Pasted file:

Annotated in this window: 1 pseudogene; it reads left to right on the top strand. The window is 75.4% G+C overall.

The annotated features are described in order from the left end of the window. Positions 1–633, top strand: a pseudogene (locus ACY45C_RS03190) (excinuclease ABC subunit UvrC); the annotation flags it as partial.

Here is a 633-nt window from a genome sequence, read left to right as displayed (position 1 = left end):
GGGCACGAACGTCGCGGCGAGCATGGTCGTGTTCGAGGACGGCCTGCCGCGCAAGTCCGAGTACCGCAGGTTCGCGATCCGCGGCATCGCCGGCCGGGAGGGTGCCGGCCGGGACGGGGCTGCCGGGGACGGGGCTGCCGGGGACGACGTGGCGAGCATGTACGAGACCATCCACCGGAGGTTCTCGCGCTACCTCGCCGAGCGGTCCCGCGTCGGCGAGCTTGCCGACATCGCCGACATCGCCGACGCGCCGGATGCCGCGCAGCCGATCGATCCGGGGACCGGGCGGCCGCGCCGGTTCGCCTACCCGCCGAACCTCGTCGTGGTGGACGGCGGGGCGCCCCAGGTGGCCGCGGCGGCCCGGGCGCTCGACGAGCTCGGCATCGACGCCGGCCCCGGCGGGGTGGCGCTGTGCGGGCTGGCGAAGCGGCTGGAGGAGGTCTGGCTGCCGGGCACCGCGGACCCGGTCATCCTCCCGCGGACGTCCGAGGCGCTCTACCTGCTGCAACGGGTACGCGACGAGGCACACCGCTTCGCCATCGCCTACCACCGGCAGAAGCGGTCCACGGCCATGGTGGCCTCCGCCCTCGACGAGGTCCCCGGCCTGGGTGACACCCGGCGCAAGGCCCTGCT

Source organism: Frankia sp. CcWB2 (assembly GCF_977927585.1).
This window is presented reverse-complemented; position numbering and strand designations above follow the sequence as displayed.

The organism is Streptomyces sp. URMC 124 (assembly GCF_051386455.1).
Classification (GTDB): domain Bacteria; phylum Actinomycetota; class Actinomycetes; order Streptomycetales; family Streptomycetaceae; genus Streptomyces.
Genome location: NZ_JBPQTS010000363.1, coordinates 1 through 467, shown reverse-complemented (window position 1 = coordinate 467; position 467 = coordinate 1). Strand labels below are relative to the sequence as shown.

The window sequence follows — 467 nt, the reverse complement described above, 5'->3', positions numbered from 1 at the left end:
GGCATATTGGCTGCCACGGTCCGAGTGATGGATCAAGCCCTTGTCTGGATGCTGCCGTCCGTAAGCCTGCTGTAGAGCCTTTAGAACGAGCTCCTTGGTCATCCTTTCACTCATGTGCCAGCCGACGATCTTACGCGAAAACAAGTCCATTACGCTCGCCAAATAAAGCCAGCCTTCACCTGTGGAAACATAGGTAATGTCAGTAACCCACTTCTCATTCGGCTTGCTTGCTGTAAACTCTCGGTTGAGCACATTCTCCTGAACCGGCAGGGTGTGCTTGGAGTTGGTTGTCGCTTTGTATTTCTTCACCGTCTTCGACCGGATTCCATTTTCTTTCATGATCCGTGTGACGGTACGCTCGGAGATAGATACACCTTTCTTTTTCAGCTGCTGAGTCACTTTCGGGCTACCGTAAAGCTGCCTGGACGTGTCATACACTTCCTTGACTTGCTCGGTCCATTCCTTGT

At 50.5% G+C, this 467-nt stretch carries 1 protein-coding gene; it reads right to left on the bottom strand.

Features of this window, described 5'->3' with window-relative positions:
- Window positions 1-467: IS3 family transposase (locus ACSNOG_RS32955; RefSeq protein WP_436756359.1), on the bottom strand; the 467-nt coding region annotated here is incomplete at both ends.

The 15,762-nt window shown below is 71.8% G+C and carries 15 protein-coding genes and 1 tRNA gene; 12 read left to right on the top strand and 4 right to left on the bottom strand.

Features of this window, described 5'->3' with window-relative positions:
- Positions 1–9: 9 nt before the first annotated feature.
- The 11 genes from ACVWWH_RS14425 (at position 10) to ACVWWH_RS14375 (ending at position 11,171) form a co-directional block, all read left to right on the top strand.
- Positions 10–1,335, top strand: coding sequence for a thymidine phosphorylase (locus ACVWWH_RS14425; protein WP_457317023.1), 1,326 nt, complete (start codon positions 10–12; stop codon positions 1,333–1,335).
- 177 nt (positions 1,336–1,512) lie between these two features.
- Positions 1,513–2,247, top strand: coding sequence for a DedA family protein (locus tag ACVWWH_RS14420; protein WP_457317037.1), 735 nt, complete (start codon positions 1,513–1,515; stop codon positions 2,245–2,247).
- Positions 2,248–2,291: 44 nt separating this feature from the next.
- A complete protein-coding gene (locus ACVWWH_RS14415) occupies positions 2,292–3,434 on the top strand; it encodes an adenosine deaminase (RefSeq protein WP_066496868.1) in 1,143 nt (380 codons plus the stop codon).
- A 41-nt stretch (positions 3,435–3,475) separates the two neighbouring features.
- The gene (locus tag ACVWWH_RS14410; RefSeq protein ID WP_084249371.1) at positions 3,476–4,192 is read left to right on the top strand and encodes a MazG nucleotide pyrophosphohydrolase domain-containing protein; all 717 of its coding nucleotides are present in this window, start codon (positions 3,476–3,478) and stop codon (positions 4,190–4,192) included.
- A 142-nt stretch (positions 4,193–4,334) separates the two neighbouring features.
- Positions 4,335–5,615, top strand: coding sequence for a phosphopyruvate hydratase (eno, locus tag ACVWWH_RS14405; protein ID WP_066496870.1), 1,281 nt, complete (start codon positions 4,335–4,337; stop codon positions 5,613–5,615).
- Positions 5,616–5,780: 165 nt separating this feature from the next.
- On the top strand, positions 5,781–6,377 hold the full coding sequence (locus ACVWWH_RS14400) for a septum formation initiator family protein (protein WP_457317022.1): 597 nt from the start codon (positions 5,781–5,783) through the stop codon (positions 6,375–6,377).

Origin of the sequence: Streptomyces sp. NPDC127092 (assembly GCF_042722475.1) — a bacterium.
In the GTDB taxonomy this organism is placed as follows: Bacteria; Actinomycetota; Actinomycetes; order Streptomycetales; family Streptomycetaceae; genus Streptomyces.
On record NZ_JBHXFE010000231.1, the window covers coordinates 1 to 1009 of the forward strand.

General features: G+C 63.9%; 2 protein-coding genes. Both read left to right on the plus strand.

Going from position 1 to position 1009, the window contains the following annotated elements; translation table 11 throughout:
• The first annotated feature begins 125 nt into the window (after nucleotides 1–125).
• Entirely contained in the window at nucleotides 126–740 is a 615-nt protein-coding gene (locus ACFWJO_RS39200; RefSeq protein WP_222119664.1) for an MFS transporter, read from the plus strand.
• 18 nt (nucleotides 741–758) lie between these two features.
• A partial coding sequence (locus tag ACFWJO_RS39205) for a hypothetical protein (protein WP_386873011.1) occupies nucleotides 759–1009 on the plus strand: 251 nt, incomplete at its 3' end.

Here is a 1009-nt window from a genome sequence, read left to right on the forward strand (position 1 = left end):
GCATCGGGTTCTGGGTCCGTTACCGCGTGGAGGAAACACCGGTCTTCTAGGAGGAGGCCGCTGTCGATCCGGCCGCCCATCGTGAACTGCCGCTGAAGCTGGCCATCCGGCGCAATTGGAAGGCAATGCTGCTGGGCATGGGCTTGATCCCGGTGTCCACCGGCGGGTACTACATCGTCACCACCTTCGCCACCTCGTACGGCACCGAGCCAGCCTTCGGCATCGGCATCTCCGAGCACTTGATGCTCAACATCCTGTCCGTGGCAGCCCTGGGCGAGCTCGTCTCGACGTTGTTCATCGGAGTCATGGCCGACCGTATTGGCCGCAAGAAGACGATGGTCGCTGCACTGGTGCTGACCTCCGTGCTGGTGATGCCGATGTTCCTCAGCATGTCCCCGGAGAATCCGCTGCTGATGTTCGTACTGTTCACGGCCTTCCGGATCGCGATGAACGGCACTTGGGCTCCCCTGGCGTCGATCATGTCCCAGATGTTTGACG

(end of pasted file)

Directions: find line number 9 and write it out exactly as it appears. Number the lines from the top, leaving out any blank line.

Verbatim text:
Genome location: NZ_JBPQTS010000363.1, coordinates 1 through 467, shown reverse-complemented (window position 1 = coordinate 467; position 467 = coordinate 1). Strand labels below are relative to the sequence as shown.